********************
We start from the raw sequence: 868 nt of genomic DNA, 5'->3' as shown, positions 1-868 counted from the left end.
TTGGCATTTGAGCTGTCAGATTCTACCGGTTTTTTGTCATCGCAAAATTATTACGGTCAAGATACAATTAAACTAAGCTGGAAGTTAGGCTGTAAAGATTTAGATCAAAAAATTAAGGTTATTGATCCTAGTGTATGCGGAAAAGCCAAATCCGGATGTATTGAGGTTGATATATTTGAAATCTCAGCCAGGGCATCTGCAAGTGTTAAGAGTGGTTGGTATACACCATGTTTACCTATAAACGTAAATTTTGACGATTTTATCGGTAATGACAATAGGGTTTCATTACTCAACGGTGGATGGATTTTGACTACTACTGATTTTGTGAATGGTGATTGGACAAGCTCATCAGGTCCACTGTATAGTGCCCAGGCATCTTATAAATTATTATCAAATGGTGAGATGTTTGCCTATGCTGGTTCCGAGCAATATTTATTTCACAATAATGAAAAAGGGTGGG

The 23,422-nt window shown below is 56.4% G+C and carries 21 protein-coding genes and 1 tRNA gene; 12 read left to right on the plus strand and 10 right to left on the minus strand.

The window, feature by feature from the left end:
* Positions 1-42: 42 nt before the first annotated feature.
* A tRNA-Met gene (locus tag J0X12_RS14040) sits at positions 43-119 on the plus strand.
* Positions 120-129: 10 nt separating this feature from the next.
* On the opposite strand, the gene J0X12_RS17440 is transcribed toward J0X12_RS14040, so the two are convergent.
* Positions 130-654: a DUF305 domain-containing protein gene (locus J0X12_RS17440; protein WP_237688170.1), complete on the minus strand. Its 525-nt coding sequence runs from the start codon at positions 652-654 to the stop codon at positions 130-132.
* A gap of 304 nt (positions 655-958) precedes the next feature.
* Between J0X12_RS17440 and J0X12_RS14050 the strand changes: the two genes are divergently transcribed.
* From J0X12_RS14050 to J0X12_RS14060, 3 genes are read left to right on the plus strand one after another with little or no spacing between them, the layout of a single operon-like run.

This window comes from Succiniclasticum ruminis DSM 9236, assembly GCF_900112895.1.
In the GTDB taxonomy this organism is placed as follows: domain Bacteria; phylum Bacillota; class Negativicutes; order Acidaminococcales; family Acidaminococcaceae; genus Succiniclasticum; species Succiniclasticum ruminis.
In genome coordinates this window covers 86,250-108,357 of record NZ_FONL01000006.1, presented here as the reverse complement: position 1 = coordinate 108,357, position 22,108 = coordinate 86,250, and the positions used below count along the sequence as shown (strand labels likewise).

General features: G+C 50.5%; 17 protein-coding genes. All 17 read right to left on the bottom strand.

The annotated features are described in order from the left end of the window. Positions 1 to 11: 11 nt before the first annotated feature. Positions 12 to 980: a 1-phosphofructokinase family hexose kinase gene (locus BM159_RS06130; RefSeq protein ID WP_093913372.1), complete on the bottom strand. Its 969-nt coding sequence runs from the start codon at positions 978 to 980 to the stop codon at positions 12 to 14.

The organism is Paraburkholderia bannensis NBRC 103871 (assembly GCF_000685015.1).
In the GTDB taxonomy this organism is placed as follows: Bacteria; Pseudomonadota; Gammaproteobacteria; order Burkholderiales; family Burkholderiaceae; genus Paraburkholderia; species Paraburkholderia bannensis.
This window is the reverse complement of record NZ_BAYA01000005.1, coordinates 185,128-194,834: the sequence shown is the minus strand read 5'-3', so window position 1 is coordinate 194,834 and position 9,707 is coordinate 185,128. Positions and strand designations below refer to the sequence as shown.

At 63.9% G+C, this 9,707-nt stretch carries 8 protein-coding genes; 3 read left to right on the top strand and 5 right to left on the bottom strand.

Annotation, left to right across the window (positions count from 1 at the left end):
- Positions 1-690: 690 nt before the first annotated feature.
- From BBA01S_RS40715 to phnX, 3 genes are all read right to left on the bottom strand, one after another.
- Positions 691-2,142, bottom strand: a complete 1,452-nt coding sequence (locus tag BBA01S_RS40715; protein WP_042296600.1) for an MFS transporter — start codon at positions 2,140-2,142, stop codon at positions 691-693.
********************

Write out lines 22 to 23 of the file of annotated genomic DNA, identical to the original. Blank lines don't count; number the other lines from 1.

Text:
Annotation, left to right across the window (positions count from 1 at the left end):
- Positions 1-690: 690 nt before the first annotated feature.